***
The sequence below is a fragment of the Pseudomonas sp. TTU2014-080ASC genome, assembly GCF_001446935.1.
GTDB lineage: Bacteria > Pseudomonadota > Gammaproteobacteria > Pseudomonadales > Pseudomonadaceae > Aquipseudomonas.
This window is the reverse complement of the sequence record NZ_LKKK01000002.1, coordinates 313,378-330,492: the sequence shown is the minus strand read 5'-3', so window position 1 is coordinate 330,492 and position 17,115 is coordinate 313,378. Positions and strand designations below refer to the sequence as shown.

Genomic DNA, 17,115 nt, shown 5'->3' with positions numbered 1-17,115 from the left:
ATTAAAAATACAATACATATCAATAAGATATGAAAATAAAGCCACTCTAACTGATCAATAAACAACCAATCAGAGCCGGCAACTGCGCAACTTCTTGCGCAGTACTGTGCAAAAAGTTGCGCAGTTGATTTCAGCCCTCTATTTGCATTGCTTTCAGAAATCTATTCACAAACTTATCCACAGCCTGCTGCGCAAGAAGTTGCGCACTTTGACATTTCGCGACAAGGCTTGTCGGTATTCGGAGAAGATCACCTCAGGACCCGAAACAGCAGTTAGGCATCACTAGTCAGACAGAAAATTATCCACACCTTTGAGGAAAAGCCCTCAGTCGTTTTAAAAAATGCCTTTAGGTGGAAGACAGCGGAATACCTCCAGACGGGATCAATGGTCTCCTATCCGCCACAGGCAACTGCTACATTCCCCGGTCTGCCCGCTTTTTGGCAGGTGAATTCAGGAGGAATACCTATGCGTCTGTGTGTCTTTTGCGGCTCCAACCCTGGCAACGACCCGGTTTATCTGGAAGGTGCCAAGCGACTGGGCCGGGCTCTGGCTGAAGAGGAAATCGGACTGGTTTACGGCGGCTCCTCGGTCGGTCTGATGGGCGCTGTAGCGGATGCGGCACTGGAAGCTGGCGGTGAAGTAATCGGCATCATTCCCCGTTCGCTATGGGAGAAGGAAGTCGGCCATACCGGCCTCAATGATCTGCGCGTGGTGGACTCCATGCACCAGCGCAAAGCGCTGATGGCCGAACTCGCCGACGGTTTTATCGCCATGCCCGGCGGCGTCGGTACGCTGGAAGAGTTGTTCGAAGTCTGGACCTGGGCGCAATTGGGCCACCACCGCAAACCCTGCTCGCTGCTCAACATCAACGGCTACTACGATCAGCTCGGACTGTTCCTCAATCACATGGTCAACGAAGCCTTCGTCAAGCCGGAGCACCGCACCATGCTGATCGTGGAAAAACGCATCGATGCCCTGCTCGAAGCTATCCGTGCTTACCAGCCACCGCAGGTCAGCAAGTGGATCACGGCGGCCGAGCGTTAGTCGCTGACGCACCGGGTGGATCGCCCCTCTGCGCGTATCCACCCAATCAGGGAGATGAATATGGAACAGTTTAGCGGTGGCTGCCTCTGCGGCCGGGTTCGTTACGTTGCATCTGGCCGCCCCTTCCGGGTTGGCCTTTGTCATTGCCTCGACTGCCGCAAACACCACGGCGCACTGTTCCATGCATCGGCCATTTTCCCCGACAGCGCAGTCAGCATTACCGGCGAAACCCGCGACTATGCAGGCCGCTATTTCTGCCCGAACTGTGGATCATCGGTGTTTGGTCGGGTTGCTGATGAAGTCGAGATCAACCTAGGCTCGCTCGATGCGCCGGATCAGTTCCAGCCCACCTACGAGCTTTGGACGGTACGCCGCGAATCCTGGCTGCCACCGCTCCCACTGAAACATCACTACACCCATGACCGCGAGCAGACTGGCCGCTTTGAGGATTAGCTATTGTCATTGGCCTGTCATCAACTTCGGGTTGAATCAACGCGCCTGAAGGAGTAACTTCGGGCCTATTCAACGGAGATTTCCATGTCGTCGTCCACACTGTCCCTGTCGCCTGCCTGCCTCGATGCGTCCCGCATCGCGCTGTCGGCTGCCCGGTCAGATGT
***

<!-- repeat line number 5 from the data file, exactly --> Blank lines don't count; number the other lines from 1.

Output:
ATTAAAAATACAATACATATCAATAAGATATGAAAATAAAGCCACTCTAACTGATCAATAAACAACCAATCAGAGCCGGCAACTGCGCAACTTCTTGCGCAGTACTGTGCAAAAAGTTGCGCAGTTGATTTCAGCCCTCTATTTGCATTGCTTTCAGAAATCTATTCACAAACTTATCCACAGCCTGCTGCGCAAGAAGTTGCGCACTTTGACATTTCGCGACAAGGCTTGTCGGTATTCGGAGAAGATCACCTCAGGACCCGAAACAGCAGTTAGGCATCACTAGTCAGACAGAAAATTATCCACACCTTTGAGGAAAAGCCCTCAGTCGTTTTAAAAAATGCCTTTAGGTGGAAGACAGCGGAATACCTCCAGACGGGATCAATGGTCTCCTATCCGCCACAGGCAACTGCTACATTCCCCGGTCTGCCCGCTTTTTGGCAGGTGAATTCAGGAGGAATACCTATGCGTCTGTGTGTCTTTTGCGGCTCCAACCCTGGCAACGACCCGGTTTATCTGGAAGGTGCCAAGCGACTGGGCCGGGCTCTGGCTGAAGAGGAAATCGGACTGGTTTACGGCGGCTCCTCGGTCGGTCTGATGGGCGCTGTAGCGGATGCGGCACTGGAAGCTGGCGGTGAAGTAATCGGCATCATTCCCCGTTCGCTATGGGAGAAGGAAGTCGGCCATACCGGCCTCAATGATCTGCGCGTGGTGGACTCCATGCACCAGCGCAAAGCGCTGATGGCCGAACTCGCCGACGGTTTTATCGCCATGCCCGGCGGCGTCGGTACGCTGGAAGAGTTGTTCGAAGTCTGGACCTGGGCGCAATTGGGCCACCACCGCAAACCCTGCTCGCTGCTCAACATCAACGGCTACTACGATCAGCTCGGACTGTTCCTCAATCACATGGTCAACGAAGCCTTCGTCAAGCCGGAGCACCGCACCATGCTGATCGTGGAAAAACGCATCGATGCCCTGCTCGAAGCTATCCGTGCTTACCAGCCACCGCAGGTCAGCAAGTGGATCACGGCGGCCGAGCGTTAGTCGCTGACGCACCGGGTGGATCGCCCCTCTGCGCGTATCCACCCAATCAGGGAGATGAATATGGAACAGTTTAGCGGTGGCTGCCTCTGCGGCCGGGTTCGTTACGTTGCATCTGGCCGCCCCTTCCGGGTTGGCCTTTGTCATTGCCTCGACTGCCGCAAACACCACGGCGCACTGTTCCATGCATCGGCCATTTTCCCCGACAGCGCAGTCAGCATTACCGGCGAAACCCGCGACTATGCAGGCCGCTATTTCTGCCCGAACTGTGGATCATCGGTGTTTGGTCGGGTTGCTGATGAAGTCGAGATCAACCTAGGCTCGCTCGATGCGCCGGATCAGTTCCAGCCCACCTACGAGCTTTGGACGGTACGCCGCGAATCCTGGCTGCCACCGCTCCCACTGAAACATCACTACACCCATGACCGCGAGCAGACTGGCCGCTTTGAGGATTAGCTATTGTCATTGGCCTGTCATCAACTTCGGGTTGAATCAACGCGCCTGAAGGAGTAACTTCGGGCCTATTCAACGGAGATTTCCATGTCGTCGTCCACACTGTCCCTGTCGCCTGCCTGCCTCGATGCGTCCCGCATCGCGCTGTCGGCTGCCCGGTCAGATGT